• each segment is indepently supplied by a segmental bronchi and a tertiary branch of pulmonary artery.


  • Pulmonary alveolus is the basic structural unit of gas exchange in the lung.

  • In both lungs by 8 yrs of age we have 300 million alveoli

Blood supply

  • The lungs have a double blood supply, the pulmonary circulation for gas exchange with the alveoli and the bronchial circulation to supply the parenchyma (tissue) of the lung itself.


  • The thoracic cavity is divided into three major spaces.

  • The central/median compartment called mediastinum houses the conducting structures(including pericardium,heart and roots of its great vessels


There are two layers to the pericardial sac:

  • the fibrous pericardium and

  • the serous pericardium.

  • The serous pericardium, in turn, is divided into two layers, the parietal pericardium and visceral pericardium

  • In between the parietal and visceral pericardial layers there is a potential space called the pericardial cavity.

  • It normally contains thin film of fluid,pericardial fluid that enables the heart to move and beat in a frictionless environment

  • The inferior wall of the fibrous pericardium is firmly attached and partically blended with central tendon of diaphragam. The heart is well tethered in place inside the fibrous sac


The wall of each heart chamber consists of

  • Endocardium:thin internal layer of endothelium

  • Myocardium: thick, middle layer composed of cardiac muscle

  • Epicardium:thin external layer fromed by the visceral layer of serous pericardium

  • The heart has four chambers:

  • Right and left atria

  • Right and left Ventricles

  • three borders of the heart:

  • right border made up of the right atrium

  • inferior border made up of right atrium, right ventricle and left ventricle

  • left border made up of the left ventricle

Surfaces of the heart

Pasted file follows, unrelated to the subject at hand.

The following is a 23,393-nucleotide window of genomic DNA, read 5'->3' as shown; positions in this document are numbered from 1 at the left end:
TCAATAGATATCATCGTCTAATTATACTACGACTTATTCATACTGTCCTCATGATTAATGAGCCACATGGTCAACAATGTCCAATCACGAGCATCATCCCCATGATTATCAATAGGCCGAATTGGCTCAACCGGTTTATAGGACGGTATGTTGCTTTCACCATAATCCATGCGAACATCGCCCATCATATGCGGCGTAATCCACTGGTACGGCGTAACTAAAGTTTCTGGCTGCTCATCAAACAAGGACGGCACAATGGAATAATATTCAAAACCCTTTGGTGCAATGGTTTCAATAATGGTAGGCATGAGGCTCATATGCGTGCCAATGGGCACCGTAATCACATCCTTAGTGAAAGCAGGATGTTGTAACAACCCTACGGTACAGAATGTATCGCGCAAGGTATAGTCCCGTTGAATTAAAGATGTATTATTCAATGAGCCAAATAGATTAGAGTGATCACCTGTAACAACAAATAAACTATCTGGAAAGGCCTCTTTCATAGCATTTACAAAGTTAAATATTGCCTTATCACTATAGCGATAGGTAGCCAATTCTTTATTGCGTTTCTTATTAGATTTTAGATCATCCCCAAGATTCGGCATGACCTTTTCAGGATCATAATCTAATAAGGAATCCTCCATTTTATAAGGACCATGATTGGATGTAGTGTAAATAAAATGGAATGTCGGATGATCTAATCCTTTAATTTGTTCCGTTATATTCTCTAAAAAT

• Anterior sterno-costal surface, formed mainly by R. ventricle

  • Diaphragmatic or inferior surface is formed mainly by L. ventricle and partly by R. ventricle.

  • Right pulmonary surface is formed by R. atrium

  • Left pumonary surface is formed by L. ventricle which forms the cardiac impression of the left lung

Apex of the heart

  • Is the infero-lateral part of left ventricle

  • Lies beneath the 5thintercostal space in adults, approxiamately 9 cam from median plane

  • Is where the sounds of mitral valve closure(apex beat) are maximal


  • The superior vena cava opens at the level of R. 3rd costal carilage and inferior vena cava at 5th costal cartilage.

  • The right atrium opens into the R. ventricle thru Tri cuspid valve

  • The pairs of right and left pulmonary veins enter the posterior aspect of atrium.

  • The left atrium opens into L. ventricle thru Bicuspid or mitral valve.

Right Atrium

Left Atrium


  • The auricles are think ear-like conical muscular pouch which projects from the atria, increasing the capacity of atria

  • Each atria has an auricle on the superior surface


  • Receives the deoxygenated blood from the atium

  • And thru R. and L. pulmonary arteries pumps blood to the lungs

  • Receives the oxygenated blood from the atium

  • And thru Aorta pumps blood to the systemic circulation

Right ventricle

Left ventricle

Papillary muscles

  • Papillary muscles are nothing but the conical muscular projections from the myocardium of the heart

  • They support, strenghthen and responsible for the opening and closure of the cuspid valves.

  • They ara attached to the cuspid valves thru tendinous cords called chordaetendinae